It is one of my favourite riddles in the delicious world of food and wine: which came first – the wine or the food? In Muscadet country by the bracing Atlantic, did we first cultivate the vines of what came to be known as Melon de Bourgogne, and then find that the local oysters slipped down one’s gullet all the better with a glassful of local glouglou? Or were the Nantais seasoned seafood fans before someone thought to provide them with a wine which had just the right dryness and tang of salinity to complement?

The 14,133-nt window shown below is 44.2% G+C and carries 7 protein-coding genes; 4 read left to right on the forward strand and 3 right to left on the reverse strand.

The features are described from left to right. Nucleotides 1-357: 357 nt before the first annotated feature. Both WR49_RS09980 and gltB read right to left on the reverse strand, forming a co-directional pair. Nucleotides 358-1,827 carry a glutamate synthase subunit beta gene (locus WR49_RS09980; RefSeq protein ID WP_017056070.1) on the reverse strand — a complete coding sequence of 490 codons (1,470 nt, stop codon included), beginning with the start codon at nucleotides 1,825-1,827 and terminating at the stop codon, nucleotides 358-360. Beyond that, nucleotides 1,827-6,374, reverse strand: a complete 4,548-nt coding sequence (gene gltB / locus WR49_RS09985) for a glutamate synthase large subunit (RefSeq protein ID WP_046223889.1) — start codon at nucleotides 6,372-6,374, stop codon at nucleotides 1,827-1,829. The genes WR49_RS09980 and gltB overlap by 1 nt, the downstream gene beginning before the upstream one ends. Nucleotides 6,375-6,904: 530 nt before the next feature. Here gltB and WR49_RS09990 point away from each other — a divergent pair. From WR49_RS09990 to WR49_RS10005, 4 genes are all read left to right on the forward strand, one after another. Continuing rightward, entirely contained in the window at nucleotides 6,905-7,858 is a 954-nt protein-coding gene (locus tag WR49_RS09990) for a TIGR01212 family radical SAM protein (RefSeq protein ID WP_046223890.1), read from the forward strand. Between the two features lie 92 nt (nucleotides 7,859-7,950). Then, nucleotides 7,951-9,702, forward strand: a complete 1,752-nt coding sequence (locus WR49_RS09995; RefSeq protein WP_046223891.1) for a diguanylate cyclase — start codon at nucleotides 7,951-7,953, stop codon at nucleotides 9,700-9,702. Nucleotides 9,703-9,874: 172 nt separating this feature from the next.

In the hills of Piemonte, where the nebbia is thick in November and the Nebbiolo only fractionally thinner, were people seeking and eating the famous truffles for centuries, before someone had the bright idea of pairing them with a large bicchiere of Barolo? And is there something deep in the very soil which both come from which brings to their pairing such a natural, beautiful synergy?
In many places, especially in Mediterranean cultures, wine is not “drinking”, but a part of the meal; as essential an ingredient as tomatoes, or salt. And so often, sitting down in the place where a wine is produced, the winemaker will offer up a plate of a local foodstuff that is *the* perfect accompaniment to his wine, and gives as much context to it as the fabled ‘stroll through the vineyard.’